Why is Christmas celebrated on December 25?
The date of December 25th
St. Luke writing the Gospel
1. December 25 is a conventional date, chosen by Christians as the birth of Jesus Christ to counter the pagan festival of the Sol Invictus, and also to superimpose other celebrations as the Jewish Hanukkah and Celtic cults linked to the astronomical calendar, or
2. December 25 is actually the historical date of the birth of Jesus, a hypothesis based on the Gospel of Luke and on the archaeological studies of the Qumran manuscripts by Israeli professor Shemarjahu Talmon.
Dies Natalis Solis Invicti
Pope John Paul II celebrating Christmas as a young cardinal
Pope Benedict XVI celebrates Christmas Mass in St. Peter's
The celebration of the Sun's Nativity was decided by emperor Aurelianus, who had established a true solar cult, linked to the god Mithra and dating back to more than a thousand years before Christ; Aurelianus, who made the sun-god the main deity of his empire and used to wear a ray-shaped crown, consecrated the temple of Sol Invictus on December 25, 274, in a celebration that was called "Dies Natalis Solis Invicti" (=Birth Day of the Unconquered Sun) which was attached to and concluded the Saturnalia, the most ancient Roman festival.
Roman coin from Palmyra, representing Aurelianus with a crown in the form of sun rays
In 337 Pope Julius I formalized the date of Christmas for the Christian Church (today divided into Catholic, Orthodox, Coptic, and Protestant in many denominations), as reported by John Chrysostom in 390, and as documented in the 'Roman Chronography', an illuminated calendar for the year 354 AD, produced by the calligrapher and illuminator Furius Dionysius Filocalus.
The Chronography of 354 AD (the calendar of Philocalus), Part 6: December
But why is the sun "born" some days after the solstice? The "death" of the sun takes place at the winter solstice (22 or 23 December). In the following 3 days the sun does not rise by any degree - from which 'Sol stitium' (= sun stop), while on December 25 the sun rises by one degree, signaling the "resurrection" of the sun and from 25 December onwards the days become longer until the equinox in March.
Therefore, cosmic symbolism inspired the leaders of the Church of Rome to elect the end of the winter solstice, December 25, as the birthday of Christ, and the end of the summer solstice, June 24, as that of John the Baptist, integrated with their dates of conception nine months earlier on the spring and autumn equinoxes, respectively.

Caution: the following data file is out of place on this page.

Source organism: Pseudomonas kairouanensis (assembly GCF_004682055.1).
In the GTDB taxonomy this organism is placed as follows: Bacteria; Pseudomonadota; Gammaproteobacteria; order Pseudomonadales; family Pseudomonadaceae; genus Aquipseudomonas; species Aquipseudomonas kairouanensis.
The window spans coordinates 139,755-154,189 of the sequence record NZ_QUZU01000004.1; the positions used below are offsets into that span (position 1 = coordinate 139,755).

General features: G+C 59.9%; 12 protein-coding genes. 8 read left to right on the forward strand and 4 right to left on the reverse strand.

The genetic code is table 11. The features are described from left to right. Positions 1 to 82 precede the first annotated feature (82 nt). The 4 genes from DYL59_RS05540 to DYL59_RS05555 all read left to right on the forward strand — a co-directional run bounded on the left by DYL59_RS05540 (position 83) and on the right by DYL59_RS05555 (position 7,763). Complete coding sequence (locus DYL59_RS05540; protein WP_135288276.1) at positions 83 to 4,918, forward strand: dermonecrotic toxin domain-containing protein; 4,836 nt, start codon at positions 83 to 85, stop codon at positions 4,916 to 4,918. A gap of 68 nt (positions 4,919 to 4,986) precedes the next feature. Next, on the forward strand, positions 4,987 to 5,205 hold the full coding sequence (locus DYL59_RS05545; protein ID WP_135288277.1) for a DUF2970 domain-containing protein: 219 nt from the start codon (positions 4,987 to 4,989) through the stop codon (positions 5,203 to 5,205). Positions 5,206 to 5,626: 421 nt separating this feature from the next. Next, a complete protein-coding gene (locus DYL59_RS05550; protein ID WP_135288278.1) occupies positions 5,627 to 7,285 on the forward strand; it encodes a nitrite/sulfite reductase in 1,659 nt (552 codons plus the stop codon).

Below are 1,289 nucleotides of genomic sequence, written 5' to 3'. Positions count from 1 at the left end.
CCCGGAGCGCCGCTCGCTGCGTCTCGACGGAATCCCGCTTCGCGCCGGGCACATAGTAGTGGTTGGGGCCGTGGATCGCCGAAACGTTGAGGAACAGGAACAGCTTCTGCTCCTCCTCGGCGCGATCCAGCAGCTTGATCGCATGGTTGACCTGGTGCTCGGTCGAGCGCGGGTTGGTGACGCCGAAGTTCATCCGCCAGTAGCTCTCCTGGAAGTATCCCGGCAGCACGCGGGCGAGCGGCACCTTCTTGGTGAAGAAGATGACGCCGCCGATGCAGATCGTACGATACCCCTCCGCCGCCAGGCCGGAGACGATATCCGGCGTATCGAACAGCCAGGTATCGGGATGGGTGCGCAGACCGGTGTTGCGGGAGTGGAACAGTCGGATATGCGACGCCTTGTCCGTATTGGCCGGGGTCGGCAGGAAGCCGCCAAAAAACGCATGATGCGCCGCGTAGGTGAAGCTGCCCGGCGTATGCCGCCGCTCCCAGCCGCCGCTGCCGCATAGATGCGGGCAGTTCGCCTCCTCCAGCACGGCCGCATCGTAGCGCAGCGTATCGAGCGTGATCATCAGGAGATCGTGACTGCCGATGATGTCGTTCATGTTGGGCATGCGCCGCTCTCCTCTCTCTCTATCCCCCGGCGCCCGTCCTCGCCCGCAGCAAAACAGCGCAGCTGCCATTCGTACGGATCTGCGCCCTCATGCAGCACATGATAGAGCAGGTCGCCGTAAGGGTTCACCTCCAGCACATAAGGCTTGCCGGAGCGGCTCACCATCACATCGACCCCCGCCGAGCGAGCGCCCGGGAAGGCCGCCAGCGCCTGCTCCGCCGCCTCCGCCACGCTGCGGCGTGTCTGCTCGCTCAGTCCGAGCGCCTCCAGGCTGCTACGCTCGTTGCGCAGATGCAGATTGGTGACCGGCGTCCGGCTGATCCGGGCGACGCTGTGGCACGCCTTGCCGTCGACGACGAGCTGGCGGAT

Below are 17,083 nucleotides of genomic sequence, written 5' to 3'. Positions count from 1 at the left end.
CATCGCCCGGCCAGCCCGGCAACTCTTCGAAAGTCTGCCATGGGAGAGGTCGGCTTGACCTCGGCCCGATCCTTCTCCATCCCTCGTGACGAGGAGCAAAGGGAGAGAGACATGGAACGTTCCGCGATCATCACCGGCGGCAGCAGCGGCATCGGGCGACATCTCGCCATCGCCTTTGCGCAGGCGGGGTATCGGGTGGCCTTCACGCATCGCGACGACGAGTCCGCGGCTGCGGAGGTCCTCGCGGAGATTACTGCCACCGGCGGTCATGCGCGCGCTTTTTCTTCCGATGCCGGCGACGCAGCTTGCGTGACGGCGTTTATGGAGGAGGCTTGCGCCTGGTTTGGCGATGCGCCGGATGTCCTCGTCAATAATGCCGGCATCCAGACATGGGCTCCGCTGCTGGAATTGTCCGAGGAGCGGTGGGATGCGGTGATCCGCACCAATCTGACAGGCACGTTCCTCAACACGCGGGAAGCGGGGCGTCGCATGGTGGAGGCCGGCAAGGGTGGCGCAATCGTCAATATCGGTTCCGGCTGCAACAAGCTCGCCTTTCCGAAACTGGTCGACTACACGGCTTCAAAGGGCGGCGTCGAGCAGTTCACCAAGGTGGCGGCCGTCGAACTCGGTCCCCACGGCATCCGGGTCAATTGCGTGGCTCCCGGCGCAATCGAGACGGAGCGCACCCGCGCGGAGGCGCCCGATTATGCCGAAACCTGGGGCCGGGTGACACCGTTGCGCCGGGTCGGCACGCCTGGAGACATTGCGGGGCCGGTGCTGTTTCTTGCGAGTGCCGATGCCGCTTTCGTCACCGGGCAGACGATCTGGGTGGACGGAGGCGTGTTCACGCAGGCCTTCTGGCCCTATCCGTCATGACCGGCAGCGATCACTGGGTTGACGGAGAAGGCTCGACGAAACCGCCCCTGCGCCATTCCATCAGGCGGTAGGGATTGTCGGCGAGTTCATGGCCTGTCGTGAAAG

First, as we have seen, from the 3rd century onwards the "Dies Natalis Solis Invictis" was celebrated in Rome on 25 December. It was the day of the Mithraic rites of the birth of the Sun and the end of the Saturnalia, a Roman festival celebrated in mid-December, which was the archetype of many Christmas customs, such as decorations, the exchange of gifts and lighting of candles.
"Romans during the Decadence", celebrating Saturnalia, painting by Thomas Couture, Musée d'Orsay
Thirdly, Hanukkah: in the Hebrew calendar the Jewish festival of the "Dedication" or "Festival of Lights" starts on 25 Kislev, and lasts for eight days. However, Hanukkah never falls on the same day and can go from the end of November to the end of December.
Traditions for Hanukkah: the menorah, pastries, dreidel
In ancient Israel the members of the priestly class were divided into 24 groups each consisting of six priestly families. The 24 groups, alternating in an immutable order, were to perform liturgical service at the temple for a week, twice a year, with each of the six serving one day of the week and all serving together on the Sabbath. The family of Aaron was the eighth to provide liturgical service at the temple and one of the two weeks a year assigned to it was the last week of September.
The Gospel of Luke opens with the story of an old couple, Zechariah and Elizabeth (would-be parents of John the Baptist) resigned to sterility, one of the worst misfortunes in Israel. Zechariah belonged to the priestly caste of Aaron (Luke 1:67-79), and his wife Elizabeth was a relative [Luke 1:36] of the Virgin Mary. Luke reports that one day Zechariah, "officiating in the turn of his family", that is during the week when it was the duty of Zechariah's family line to serve at "the temple of the Lord", had a vision of the archangel Gabriel (Luke 1:8-11) who announced to him that, despite his advanced age, he and his wife would have a son, they were to call him John and this son was to be "great before the Lord".
Domenico Ghirlandaio, "Annunciation to St. Zechariah in the Temple", Cappella Tornabuoni, Florence.
If Jesus was born on December 25, Mary's conception was 9 months earlier. In fact, Christian calendars celebrate the annunciation of the archangel Gabriel to Mary on March 25. Though the catholic Church does not have a liturgical feast for the conception of John the Baptist, the ancient Eastern Churches celebrate it solemnly between September 23rd and 25th, six months before the Annunciation to Mary.
However, this logical succession of dates from the conception of John had been based on unverifiable traditions until some decades ago, when the Dead Sea Scrolls were discovered. Professor Shemarjahu Talmon, using the texts found in the Essenes library of Qumran, was able to establish in which immemorial, unchanging chronological order the 24 priestly classes followed one another, and related this order to our Gregorian calendar.
Two from the Dead Sea Scrolls at their location in the Qumran Caves before being removed by archaeologists (photo Abraham Meir Habermann).